Welcome to the University of Texas Skywatchers' Report for May 15th through the 21st.

The moon is at third quarter on the night of Friday the 19th.

There are still several bright planets visible in the evening and morning skies. In the west at nightfall are Mars and Saturn, with the twin bright stars of Gemini – Castor and Pollux – between and to the right of the two planets. Saturn is the higher and brighter of the two and sets around 1 a.m. Venus is rising at 4:30 a.m. and is visible in the twilight before sunrise.

Jupiter is taking over as the dominant planet throughout the night. It is rising about an hour before sunset, so it is well placed in the east for evening viewing. If you have good binoculars or any size telescope, you should be able to see the four largest moons of Jupiter, collectively called the Galilean satellites, but individually are Io, Europa, Callisto and Ganymede. These are the four dots that Galileo saw going around Jupiter with his small telescope 400 years ago. The moons move quickly enough around Jupiter that you can see them move over just a few hours time, and they will move a lot from night to night. Observer’s handbooks and charts will often include a chart of where to find the moons from night to night, as well as timing charts for the Great Red Spot. Online versions are available at skyandtelescope.com/observing/objects/planets/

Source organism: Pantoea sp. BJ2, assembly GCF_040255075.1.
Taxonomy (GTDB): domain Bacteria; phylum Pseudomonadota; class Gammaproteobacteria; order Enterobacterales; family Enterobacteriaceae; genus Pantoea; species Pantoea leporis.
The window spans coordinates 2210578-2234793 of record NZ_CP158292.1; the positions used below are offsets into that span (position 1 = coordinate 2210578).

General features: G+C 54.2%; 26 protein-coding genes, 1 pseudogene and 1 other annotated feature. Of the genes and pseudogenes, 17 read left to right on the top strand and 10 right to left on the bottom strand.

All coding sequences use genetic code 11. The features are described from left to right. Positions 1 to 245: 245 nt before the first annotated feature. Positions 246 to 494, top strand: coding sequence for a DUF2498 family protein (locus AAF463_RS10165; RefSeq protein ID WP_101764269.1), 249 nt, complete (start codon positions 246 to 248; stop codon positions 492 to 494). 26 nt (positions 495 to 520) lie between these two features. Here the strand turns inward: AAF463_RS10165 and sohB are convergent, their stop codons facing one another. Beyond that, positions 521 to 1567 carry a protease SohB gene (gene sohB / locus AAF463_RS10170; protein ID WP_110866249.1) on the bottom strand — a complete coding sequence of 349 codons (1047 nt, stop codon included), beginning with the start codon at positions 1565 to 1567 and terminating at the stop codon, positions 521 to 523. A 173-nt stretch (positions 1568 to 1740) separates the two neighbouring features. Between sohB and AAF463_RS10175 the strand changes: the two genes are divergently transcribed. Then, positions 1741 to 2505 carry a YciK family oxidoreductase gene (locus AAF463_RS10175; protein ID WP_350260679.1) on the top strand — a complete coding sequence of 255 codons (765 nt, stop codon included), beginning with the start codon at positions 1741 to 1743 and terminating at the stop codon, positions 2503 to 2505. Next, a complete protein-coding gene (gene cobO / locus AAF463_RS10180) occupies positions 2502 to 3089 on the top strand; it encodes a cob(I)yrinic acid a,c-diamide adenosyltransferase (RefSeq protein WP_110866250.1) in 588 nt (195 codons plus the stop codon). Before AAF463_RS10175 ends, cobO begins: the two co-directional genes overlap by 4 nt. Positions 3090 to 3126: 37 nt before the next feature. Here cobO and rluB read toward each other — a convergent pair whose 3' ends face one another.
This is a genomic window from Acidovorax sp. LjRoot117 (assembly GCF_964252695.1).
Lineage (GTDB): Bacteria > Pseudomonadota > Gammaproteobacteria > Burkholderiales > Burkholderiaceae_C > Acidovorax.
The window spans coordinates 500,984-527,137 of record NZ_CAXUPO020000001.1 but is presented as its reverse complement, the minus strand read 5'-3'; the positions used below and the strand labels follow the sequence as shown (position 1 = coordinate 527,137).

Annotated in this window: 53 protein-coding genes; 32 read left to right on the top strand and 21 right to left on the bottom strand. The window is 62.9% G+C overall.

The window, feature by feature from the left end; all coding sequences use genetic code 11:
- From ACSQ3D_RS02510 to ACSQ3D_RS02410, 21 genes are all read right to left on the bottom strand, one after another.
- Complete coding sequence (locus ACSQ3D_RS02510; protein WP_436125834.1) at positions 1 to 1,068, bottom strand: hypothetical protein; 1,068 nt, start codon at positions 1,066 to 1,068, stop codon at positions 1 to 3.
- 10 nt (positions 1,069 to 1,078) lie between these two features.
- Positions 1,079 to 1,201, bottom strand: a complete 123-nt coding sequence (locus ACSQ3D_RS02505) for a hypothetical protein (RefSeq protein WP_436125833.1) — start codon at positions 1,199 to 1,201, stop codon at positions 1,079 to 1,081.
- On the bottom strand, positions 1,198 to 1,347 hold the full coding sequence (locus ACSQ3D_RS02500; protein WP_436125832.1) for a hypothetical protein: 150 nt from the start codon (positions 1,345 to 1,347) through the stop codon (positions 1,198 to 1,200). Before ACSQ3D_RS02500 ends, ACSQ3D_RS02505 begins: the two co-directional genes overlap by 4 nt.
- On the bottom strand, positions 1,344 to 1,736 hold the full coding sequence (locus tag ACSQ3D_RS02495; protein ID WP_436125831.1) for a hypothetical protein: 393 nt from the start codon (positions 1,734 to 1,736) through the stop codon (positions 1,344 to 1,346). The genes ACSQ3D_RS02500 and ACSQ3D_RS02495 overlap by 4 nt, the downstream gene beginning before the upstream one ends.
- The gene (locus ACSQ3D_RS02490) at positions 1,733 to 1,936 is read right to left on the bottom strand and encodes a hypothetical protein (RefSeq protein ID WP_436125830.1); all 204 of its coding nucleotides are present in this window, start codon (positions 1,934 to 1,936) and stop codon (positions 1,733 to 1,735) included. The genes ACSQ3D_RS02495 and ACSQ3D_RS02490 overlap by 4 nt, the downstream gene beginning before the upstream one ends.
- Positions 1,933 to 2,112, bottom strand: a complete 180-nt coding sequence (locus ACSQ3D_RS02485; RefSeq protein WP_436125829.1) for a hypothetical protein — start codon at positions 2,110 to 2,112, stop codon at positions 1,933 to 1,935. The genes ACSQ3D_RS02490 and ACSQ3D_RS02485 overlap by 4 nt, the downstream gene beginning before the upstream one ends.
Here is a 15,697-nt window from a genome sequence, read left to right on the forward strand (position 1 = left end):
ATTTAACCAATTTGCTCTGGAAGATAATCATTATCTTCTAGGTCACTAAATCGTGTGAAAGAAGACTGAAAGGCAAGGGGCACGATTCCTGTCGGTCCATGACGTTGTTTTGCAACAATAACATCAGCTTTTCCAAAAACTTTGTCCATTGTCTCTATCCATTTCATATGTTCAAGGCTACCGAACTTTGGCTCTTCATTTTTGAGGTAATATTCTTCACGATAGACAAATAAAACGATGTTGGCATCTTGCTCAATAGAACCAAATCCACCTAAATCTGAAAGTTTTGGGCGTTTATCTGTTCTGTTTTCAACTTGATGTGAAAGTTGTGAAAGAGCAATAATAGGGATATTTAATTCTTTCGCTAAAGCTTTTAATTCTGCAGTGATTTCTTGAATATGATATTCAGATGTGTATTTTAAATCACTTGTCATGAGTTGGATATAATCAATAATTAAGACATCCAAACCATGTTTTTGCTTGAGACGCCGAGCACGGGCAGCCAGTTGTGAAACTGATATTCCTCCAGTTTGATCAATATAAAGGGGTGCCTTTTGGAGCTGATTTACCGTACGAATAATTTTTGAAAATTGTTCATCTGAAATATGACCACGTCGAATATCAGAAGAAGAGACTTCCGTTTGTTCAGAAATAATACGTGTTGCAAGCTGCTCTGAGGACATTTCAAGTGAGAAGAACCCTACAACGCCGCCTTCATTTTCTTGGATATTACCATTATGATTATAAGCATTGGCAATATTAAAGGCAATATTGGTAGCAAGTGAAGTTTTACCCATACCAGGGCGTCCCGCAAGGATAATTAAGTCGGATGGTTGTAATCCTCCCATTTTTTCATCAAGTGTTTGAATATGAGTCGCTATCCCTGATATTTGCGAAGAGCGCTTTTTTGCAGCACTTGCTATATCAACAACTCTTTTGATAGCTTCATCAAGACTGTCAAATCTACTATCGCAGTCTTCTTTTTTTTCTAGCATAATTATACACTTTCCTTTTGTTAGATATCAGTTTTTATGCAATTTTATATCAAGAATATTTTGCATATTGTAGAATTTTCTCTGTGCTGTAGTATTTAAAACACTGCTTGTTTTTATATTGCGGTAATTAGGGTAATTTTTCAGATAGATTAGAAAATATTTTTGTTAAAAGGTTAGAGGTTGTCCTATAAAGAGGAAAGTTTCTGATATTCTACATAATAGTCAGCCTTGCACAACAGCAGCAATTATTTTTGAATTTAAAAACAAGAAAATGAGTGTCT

There is currently no public viewing on the UT campus telescope. Summer viewing will start in June. Please call back in the next few weeks for more information.

Thank you for calling the University of Texas Skywatchers' Report.



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